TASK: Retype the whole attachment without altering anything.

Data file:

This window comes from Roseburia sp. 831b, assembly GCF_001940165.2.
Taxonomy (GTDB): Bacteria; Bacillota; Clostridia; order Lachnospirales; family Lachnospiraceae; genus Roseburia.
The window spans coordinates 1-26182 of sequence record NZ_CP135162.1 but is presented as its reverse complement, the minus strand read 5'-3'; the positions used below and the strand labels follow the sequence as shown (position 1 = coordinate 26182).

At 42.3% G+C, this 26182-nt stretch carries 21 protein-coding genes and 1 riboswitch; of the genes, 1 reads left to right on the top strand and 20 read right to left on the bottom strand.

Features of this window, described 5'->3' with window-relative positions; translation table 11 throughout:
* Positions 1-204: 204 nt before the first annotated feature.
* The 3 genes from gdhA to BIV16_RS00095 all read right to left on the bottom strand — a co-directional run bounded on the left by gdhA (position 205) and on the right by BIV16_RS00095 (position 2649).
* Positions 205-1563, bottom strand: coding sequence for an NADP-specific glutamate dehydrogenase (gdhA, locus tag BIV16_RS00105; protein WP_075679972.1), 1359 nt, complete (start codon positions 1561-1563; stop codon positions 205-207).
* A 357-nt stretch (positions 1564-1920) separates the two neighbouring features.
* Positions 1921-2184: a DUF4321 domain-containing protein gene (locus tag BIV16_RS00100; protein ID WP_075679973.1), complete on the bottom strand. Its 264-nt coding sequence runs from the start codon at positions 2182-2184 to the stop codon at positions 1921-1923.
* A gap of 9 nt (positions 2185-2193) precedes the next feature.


This window comes from Roseburia sp. 831b, assembly GCF_001940165.2.
Taxonomy (GTDB): Bacteria; Bacillota; Clostridia; order Lachnospirales; family Lachnospiraceae; genus Roseburia.
The window spans coordinates 1-26182 of sequence record NZ_CP135162.1 but is presented as its reverse complement, the minus strand read 5'-3'; the positions used below and the strand labels follow the sequence as shown (position 1 = coordinate 26182).

At 42.3% G+C, this 26182-nt stretch carries 21 protein-coding genes and 1 riboswitch; of the genes, 1 reads left to right on the top strand and 20 read right to left on the bottom strand.

Features of this window, described 5'->3' with window-relative positions; translation table 11 throughout:
* Positions 1-204: 204 nt before the first annotated feature.
* The 3 genes from gdhA to BIV16_RS00095 all read right to left on the bottom strand — a co-directional run bounded on the left by gdhA (position 205) and on the right by BIV16_RS00095 (position 2649).
* Positions 205-1563, bottom strand: coding sequence for an NADP-specific glutamate dehydrogenase (gdhA, locus tag BIV16_RS00105; protein WP_075679972.1), 1359 nt, complete (start codon positions 1561-1563; stop codon positions 205-207).
* A 357-nt stretch (positions 1564-1920) separates the two neighbouring features.
* Positions 1921-2184: a DUF4321 domain-containing protein gene (locus tag BIV16_RS00100; protein ID WP_075679973.1), complete on the bottom strand. Its 264-nt coding sequence runs from the start codon at positions 2182-2184 to the stop codon at positions 1921-1923.
* A gap of 9 nt (positions 2185-2193) precedes the next feature.